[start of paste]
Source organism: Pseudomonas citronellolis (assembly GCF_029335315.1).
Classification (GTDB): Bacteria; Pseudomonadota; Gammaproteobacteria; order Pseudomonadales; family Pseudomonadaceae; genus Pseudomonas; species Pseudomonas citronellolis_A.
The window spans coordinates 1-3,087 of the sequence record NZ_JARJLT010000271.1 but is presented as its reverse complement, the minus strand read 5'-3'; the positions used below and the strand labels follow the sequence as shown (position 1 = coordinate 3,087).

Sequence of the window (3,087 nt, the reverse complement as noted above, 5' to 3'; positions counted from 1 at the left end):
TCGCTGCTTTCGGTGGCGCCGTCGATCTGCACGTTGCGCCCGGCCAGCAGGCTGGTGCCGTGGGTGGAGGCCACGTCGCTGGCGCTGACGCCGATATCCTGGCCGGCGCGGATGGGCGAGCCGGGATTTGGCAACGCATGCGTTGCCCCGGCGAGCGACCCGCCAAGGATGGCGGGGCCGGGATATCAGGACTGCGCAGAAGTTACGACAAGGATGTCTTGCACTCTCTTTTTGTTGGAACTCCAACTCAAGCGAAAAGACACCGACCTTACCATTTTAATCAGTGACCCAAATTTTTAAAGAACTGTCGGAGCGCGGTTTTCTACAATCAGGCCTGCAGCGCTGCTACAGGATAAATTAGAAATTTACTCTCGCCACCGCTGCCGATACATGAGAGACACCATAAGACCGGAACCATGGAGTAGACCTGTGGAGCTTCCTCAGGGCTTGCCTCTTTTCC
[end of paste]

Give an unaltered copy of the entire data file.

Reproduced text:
Source organism: Pseudomonas citronellolis (assembly GCF_029335315.1).
Classification (GTDB): Bacteria; Pseudomonadota; Gammaproteobacteria; order Pseudomonadales; family Pseudomonadaceae; genus Pseudomonas; species Pseudomonas citronellolis_A.
The window spans coordinates 1-3,087 of the sequence record NZ_JARJLT010000271.1 but is presented as its reverse complement, the minus strand read 5'-3'; the positions used below and the strand labels follow the sequence as shown (position 1 = coordinate 3,087).

Sequence of the window (3,087 nt, the reverse complement as noted above, 5' to 3'; positions counted from 1 at the left end):
TCGCTGCTTTCGGTGGCGCCGTCGATCTGCACGTTGCGCCCGGCCAGCAGGCTGGTGCCGTGGGTGGAGGCCACGTCGCTGGCGCTGACGCCGATATCCTGGCCGGCGCGGATGGGCGAGCCGGGATTTGGCAACGCATGCGTTGCCCCGGCGAGCGACCCGCCAAGGATGGCGGGGCCGGGATATCAGGACTGCGCAGAAGTTACGACAAGGATGTCTTGCACTCTCTTTTTGTTGGAACTCCAACTCAAGCGAAAAGACACCGACCTTACCATTTTAATCAGTGACCCAAATTTTTAAAGAACTGTCGGAGCGCGGTTTTCTACAATCAGGCCTGCAGCGCTGCTACAGGATAAATTAGAAATTTACTCTCGCCACCGCTGCCGATACATGAGAGACACCATAAGACCGGAACCATGGAGTAGACCTGTGGAGCTTCCTCAGGGCTTGCCTCTTTTCC